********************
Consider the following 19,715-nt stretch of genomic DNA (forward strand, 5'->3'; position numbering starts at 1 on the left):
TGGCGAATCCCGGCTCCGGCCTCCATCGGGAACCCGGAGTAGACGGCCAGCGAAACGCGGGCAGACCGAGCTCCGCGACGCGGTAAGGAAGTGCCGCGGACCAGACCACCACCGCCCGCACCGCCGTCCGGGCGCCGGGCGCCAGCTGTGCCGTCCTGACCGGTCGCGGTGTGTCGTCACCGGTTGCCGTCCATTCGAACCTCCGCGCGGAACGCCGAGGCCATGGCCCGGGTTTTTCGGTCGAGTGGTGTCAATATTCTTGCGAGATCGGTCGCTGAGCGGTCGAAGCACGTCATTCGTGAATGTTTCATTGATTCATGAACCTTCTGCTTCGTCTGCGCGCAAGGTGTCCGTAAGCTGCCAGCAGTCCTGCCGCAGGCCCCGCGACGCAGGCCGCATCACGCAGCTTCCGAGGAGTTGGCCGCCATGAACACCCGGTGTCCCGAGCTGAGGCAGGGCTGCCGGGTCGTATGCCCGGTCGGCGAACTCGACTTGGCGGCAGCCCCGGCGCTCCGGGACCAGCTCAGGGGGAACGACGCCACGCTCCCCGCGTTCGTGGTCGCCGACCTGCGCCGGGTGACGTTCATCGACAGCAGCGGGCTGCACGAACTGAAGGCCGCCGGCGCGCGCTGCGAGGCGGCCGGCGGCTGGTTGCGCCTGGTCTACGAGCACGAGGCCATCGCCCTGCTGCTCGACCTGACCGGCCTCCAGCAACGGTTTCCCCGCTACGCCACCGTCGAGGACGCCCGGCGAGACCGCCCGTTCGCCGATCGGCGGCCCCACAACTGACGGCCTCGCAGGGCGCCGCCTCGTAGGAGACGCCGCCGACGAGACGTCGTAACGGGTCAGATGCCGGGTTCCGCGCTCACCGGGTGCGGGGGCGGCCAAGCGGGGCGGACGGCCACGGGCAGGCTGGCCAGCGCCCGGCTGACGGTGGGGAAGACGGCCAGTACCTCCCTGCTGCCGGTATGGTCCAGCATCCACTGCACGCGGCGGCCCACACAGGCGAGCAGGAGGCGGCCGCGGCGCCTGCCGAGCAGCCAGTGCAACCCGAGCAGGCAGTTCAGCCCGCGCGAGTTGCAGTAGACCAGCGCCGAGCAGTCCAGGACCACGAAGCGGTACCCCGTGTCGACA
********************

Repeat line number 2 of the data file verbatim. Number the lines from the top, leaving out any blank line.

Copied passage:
TGGCGAATCCCGGCTCCGGCCTCCATCGGGAACCCGGAGTAGACGGCCAGCGAAACGCGGGCAGACCGAGCTCCGCGACGCGGTAAGGAAGTGCCGCGGACCAGACCACCACCGCCCGCACCGCCGTCCGGGCGCCGGGCGCCAGCTGTGCCGTCCTGACCGGTCGCGGTGTGTCGTCACCGGTTGCCGTCCATTCGAACCTCCGCGCGGAACGCCGAGGCCATGGCCCGGGTTTTTCGGTCGAGTGGTGTCAATATTCTTGCGAGATCGGTCGCTGAGCGGTCGAAGCACGTCATTCGTGAATGTTTCATTGATTCATGAACCTTCTGCTTCGTCTGCGCGCAAGGTGTCCGTAAGCTGCCAGCAGTCCTGCCGCAGGCCCCGCGACGCAGGCCGCATCACGCAGCTTCCGAGGAGTTGGCCGCCATGAACACCCGGTGTCCCGAGCTGAGGCAGGGCTGCCGGGTCGTATGCCCGGTCGGCGAACTCGACTTGGCGGCAGCCCCGGCGCTCCGGGACCAGCTCAGGGGGAACGACGCCACGCTCCCCGCGTTCGTGGTCGCCGACCTGCGCCGGGTGACGTTCATCGACAGCAGCGGGCTGCACGAACTGAAGGCCGCCGGCGCGCGCTGCGAGGCGGCCGGCGGCTGGTTGCGCCTGGTCTACGAGCACGAGGCCATCGCCCTGCTGCTCGACCTGACCGGCCTCCAGCAACGGTTTCCCCGCTACGCCACCGTCGAGGACGCCCGGCGAGACCGCCCGTTCGCCGATCGGCGGCCCCACAACTGACGGCCTCGCAGGGCGCCGCCTCGTAGGAGACGCCGCCGACGAGACGTCGTAACGGGTCAGATGCCGGGTTCCGCGCTCACCGGGTGCGGGGGCGGCCAAGCGGGGCGGACGGCCACGGGCAGGCTGGCCAGCGCCCGGCTGACGGTGGGGAAGACGGCCAGTACCTCCCTGCTGCCGGTATGGTCCAGCATCCACTGCACGCGGCGGCCCACACAGGCGAGCAGGAGGCGGCCGCGGCGCCTGCCGAGCAGCCAGTGCAACCCGAGCAGGCAGTTCAGCCCGCGCGAGTTGCAGTAGACCAGCGCCGAGCAGTCCAGGACCACGAAGCGGTACCCCGTGTCGACA